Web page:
The original fuel tank was a 20 gallon terne-plated steel tank (lead plating over steel) across the stern. This tank has a limited life and should be replaced if still in place. There was also a nice folding teak slatted seat across the stern (in front of the tank and under the stern top deck) that folded down to give more cockpit space for fishing.

The bow rail was vinyl coated steel. This had to be replaced once it was nicked and rust started to form (Take a look at the POPEYE, below).

The cabin needs ventilation! I installed a Vent-O-Mate, but it wasn't adequate to keep the mildew down. Originally, there was a small round butterfly vent in the door -- too small for the space. We kept a spray pump filled with Clorox aboard and used it regularly. Water accumulated in the bilge below the cabin sole, and there was no limber hole in the bilge bulkhead for the water to drain aft. I put a hole in there, and also a round threaded 6" access hatch in the cabin sole between the berths so I could get to it and pump it dry with a hand bilge pump. Deck water always got under the teak between the cockpit and the cabin. Caulk-Tex was the only thing I ever found to seal the joint, but I don't believe the product is available any more. I bolted two teak rails to the bunks and cut a plywood bunk filler to fit, and had three 4" cushions made. There was plenty of sleeping room once the bunk filer was in place.

Here's a scan of the 1971 brochure, a bit worse for wear.

And here's the builder's certificate that came with my Romany. I think all of these boats had the same hull number, though...

They also made a 26 footer.
I never saw one, except in a print ad. I thought the boat below (on a mooring, with the cockpit cover) for sale in England was a 26, but Mrs. Parsley (see the comments) stumbled on this blog and has informed us that TEMPEST was their old boat and it's indeed a 21. The original 21 RBI has 2 round ports forward, as shown in a photo (but not the drawing) in the brochure. I wondered about this here, but then learned that the Parsleys added the third portlight during their restoration (see the comments below). My thanks to Mrs. Parsley for this information.

This is the Parsley's Tempest.

And here's the POPEYE, In San Francisco

And here's one in Rhode Island, for sale 1/2010. Looks pristine!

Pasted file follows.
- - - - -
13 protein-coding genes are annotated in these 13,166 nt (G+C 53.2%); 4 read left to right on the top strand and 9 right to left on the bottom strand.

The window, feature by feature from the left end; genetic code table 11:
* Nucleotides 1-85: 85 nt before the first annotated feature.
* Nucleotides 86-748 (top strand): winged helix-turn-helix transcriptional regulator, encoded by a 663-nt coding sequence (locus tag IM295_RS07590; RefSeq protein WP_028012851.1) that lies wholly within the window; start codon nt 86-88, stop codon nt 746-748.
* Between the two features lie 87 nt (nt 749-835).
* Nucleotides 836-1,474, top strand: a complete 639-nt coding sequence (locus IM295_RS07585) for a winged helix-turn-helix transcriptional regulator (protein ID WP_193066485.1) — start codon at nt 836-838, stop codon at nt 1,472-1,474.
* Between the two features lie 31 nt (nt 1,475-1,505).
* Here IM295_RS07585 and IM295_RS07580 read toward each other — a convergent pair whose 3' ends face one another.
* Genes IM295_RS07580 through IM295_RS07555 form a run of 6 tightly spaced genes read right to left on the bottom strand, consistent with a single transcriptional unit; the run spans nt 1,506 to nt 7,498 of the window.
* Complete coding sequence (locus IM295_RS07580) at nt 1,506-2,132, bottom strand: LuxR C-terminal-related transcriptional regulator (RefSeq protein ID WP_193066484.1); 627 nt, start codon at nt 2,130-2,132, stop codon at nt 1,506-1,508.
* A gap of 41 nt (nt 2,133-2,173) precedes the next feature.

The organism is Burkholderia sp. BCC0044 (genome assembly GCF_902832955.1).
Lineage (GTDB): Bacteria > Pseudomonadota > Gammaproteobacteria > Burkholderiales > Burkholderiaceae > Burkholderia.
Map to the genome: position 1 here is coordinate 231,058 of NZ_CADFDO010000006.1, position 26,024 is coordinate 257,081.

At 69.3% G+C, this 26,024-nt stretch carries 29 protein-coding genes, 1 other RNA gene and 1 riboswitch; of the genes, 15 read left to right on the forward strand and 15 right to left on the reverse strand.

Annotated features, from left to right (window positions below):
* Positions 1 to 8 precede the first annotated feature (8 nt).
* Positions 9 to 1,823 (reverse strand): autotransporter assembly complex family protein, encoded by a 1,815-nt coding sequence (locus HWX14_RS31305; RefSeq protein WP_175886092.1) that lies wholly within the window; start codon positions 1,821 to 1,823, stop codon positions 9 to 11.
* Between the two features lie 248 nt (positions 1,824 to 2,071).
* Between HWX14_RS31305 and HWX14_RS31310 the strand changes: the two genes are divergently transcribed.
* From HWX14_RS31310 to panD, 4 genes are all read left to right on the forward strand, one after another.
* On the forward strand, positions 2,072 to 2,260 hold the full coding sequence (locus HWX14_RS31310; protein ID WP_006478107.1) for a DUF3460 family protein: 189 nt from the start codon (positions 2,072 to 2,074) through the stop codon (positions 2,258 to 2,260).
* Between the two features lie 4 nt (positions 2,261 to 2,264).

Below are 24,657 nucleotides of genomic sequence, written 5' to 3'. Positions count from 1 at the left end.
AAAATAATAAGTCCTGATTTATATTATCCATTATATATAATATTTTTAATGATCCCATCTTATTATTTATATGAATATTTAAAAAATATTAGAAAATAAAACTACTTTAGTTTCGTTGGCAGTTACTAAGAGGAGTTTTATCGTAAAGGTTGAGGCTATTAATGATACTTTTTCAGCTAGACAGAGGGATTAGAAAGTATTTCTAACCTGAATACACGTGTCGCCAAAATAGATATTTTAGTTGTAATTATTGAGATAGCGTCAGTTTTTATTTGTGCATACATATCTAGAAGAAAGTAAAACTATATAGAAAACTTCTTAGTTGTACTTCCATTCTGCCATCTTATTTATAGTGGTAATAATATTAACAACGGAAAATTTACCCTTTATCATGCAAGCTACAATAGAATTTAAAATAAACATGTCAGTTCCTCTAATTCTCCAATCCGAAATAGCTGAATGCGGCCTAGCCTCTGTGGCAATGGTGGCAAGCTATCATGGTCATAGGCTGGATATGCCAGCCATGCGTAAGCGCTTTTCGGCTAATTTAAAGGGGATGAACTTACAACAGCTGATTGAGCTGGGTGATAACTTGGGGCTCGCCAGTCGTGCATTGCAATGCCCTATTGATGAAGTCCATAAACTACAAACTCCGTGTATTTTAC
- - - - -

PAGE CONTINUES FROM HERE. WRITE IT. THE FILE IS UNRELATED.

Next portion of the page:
P.S. I knew a guy named Ev Dunn who bought a Romany and moved down East. He had repowered it with a 65 hp Perkins back them. I wonder if this was HIS boat.

Sundance for sale in Dover...

and Colette
for sale in Cowes...

and one with an I/O and trim tabs.

This was advertised as a Romany 30. Really?? They made a 30? It does indeed have Romany lines -- look at the bow and how the deck is angled back, and there's the groove where the rope is supposed to go, so I guess, yes. Looks like mid-1960's design.

THIS is a real Romany 31 (built 1975, and refitted/restored 1985 on.). The builder's plate calls it a 30, but it measures out to 31, I'm told. Chris LeBrocq was kind enough to send me these photos, and I'm delighted he did so. Please read his comments below. Great restoration, and the loving care really shows. Note 7/14/10... I noted that it was up for sale, and on 7/19 I got a note from Keith Hardy that he bought it -- the day after it was first listed. Keith promised to send us pics as he refits her.

And here's a real 26 for sale in June 2010:
At least the advert says Romany, but I'm not really sure. Could be, of course. Maybe the owner will find this site and email me with more information.

Here's a boat that LOOKS like a Romany but isn't. It was built of plywood by a guy who loves teak as well as Romanys!

You came here because you're interested in the Romany 21. Drop me a line and tell me WHY. Do you have one? Are you thinking of buying one?? C'mon. share.

Leave us a comment or share your Romany experiences here.